Homosexuality and the Problem of Identification in Restoration and Enlightenment England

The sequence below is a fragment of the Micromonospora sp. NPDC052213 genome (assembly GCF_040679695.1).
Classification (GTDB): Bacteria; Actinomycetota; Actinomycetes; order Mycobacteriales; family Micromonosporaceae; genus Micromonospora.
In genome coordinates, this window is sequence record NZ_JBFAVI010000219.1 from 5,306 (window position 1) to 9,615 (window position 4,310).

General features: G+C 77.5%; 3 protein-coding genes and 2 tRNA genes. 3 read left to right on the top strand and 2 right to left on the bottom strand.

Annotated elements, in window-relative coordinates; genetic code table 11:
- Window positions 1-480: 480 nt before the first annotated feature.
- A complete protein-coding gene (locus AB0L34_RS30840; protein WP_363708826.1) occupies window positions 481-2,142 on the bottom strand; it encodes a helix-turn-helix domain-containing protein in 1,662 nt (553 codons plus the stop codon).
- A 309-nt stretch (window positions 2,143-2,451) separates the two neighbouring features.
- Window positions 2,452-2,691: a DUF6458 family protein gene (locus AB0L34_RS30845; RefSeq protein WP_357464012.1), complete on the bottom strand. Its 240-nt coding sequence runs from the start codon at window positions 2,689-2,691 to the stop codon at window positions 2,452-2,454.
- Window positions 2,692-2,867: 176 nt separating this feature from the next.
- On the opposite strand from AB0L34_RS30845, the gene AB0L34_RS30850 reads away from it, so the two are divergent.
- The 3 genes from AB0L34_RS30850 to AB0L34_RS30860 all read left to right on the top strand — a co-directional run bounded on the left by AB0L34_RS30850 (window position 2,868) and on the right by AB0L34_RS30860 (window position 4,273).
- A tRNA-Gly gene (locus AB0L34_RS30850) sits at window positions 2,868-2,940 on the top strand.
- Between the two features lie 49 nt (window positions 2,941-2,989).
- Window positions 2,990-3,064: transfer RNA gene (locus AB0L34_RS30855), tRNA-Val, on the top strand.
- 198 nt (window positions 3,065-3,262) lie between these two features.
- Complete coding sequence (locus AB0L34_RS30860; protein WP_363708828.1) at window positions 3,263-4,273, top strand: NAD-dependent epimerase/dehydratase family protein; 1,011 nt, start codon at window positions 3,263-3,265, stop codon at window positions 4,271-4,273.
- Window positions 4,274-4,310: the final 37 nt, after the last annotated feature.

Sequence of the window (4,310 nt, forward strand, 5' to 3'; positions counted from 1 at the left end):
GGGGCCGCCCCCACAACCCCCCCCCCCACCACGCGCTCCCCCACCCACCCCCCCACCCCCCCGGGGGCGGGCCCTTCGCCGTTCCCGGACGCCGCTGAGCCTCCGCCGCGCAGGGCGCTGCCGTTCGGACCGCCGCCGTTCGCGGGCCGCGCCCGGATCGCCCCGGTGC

Restoration and Enlightenment England undeniably inherited, and to a large extent carried on the social, religious, and legal prejudices, or restrictions towards homosexual men that already existed for many centuries. The pronounced and extensive feelings against homosexuality in England which could be regarded as homophobic, as else where were strongly related to Christian theology and its strong influence upon prevailing social attitudes. There are several outright and clear condemnations of homosexuality in both the Old and New Testaments that influenced Christian theology to refute homosexuality as a deeply sinful and immoral act. Outside of Judeo- Christian theology and ideology, homosexuality had not always been condemned or morally and socially vilified. Indeed in classical Greece and Rome being openly homosexual seemingly left men without detrimental social, religious, or legal consequences, which meant that few men had bothered to cover up their homosexual identities, feelings, activities, and lifestyles. All that had changed once Christianity had become the dominant religion throughout Europe and taught that homosexuality was abnormal and sinful behaviour, and led to actions which were morally indefensible. The Renaissance had rekindled interest in classical Greek and Roman art, literature, and sculpture, which in parts mentioned homosexuality as a normal and un-sinful part of everyday life. An unintended by product of the Renaissance had been the realisation that male homosexuality had not always been socially, or religiously taboo, and that it had not therefore been illegal in classical Greece or Rome. These earlier societies had not held homosexual men in disdain or made them social outcasts’ yet they were supposed to be immoral and degenerate compared to Christian societies. The realisation that only Judeo-Christian societies were so predominantly homophobic provided an impetus for homosexual men to alter their societies by arguing that they were free to chose how they lived their lives and were not actually morally depraved. The initial moves to allow homosexual men to live openly started in Southern Europe before having an impact in Renaissance and Enlightenment England.